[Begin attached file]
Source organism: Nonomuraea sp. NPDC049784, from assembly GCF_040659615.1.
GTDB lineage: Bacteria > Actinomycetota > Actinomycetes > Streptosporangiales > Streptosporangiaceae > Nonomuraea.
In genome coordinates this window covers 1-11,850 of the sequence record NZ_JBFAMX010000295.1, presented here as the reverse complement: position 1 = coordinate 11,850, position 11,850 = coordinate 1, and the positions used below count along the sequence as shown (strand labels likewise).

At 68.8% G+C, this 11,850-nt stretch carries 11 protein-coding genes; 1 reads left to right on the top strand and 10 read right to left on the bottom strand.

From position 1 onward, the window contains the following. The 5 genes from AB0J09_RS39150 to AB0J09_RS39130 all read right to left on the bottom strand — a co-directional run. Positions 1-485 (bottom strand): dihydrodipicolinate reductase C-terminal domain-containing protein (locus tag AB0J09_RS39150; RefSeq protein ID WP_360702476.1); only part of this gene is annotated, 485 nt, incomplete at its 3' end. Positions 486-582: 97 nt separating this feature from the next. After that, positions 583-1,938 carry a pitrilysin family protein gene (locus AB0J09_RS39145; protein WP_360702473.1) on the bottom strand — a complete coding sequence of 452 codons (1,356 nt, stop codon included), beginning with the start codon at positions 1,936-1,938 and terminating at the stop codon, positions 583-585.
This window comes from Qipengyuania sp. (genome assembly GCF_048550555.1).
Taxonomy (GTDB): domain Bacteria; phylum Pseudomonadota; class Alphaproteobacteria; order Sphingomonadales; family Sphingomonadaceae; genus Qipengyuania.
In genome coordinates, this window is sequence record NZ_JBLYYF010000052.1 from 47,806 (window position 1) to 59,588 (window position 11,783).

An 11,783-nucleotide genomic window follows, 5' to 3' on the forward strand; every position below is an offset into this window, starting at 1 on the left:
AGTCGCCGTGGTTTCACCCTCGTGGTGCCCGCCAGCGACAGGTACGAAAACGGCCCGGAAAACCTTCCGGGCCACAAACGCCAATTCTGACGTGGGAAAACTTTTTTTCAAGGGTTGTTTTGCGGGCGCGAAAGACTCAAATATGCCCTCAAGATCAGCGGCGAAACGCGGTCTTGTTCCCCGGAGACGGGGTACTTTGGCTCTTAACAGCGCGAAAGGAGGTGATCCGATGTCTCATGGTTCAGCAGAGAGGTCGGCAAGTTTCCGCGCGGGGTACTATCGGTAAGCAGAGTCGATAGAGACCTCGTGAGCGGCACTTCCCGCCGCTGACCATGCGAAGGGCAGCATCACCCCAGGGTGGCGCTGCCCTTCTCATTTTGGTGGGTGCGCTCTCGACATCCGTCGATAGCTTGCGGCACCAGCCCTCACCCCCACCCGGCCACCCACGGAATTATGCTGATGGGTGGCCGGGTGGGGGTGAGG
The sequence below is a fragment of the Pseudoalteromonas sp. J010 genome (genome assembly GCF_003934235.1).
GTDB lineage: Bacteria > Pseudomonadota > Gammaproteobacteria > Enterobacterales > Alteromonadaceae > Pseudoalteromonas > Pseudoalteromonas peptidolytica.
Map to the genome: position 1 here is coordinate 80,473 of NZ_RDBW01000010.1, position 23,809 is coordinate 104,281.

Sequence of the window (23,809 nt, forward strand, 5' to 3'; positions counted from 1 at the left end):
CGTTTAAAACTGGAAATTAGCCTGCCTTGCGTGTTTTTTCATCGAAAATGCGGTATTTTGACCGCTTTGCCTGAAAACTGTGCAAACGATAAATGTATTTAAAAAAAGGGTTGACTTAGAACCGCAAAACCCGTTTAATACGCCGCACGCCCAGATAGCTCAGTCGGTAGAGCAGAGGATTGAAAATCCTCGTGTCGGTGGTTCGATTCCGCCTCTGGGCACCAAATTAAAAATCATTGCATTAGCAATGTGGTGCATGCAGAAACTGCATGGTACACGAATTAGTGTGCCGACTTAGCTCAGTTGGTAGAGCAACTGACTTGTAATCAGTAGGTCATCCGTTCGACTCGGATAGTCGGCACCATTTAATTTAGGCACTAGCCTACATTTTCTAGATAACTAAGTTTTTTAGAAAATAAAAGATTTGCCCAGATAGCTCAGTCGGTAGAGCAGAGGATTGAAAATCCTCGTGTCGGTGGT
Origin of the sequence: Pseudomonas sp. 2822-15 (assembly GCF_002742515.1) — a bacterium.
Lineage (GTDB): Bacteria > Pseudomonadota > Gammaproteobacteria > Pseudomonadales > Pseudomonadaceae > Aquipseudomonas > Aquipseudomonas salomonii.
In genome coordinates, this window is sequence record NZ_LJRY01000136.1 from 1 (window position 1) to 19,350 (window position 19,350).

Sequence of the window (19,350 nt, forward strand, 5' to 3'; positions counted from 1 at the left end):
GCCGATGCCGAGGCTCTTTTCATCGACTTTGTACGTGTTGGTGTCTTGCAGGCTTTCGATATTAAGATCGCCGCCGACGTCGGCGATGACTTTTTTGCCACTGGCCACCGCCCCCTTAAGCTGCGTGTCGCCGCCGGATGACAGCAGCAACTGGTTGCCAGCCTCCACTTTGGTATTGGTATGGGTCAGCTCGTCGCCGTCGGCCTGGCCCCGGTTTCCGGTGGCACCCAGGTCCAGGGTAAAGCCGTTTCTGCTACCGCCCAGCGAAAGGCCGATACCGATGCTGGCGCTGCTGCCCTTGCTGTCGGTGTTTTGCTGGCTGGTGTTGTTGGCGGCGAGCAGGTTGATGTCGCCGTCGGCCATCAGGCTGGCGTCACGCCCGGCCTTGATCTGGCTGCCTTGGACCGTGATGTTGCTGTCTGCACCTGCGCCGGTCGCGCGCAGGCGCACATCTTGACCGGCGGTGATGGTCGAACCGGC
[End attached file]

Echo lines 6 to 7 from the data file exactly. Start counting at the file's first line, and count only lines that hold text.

This window comes from Qipengyuania sp. (genome assembly GCF_048550555.1).
Taxonomy (GTDB): domain Bacteria; phylum Pseudomonadota; class Alphaproteobacteria; order Sphingomonadales; family Sphingomonadaceae; genus Qipengyuania.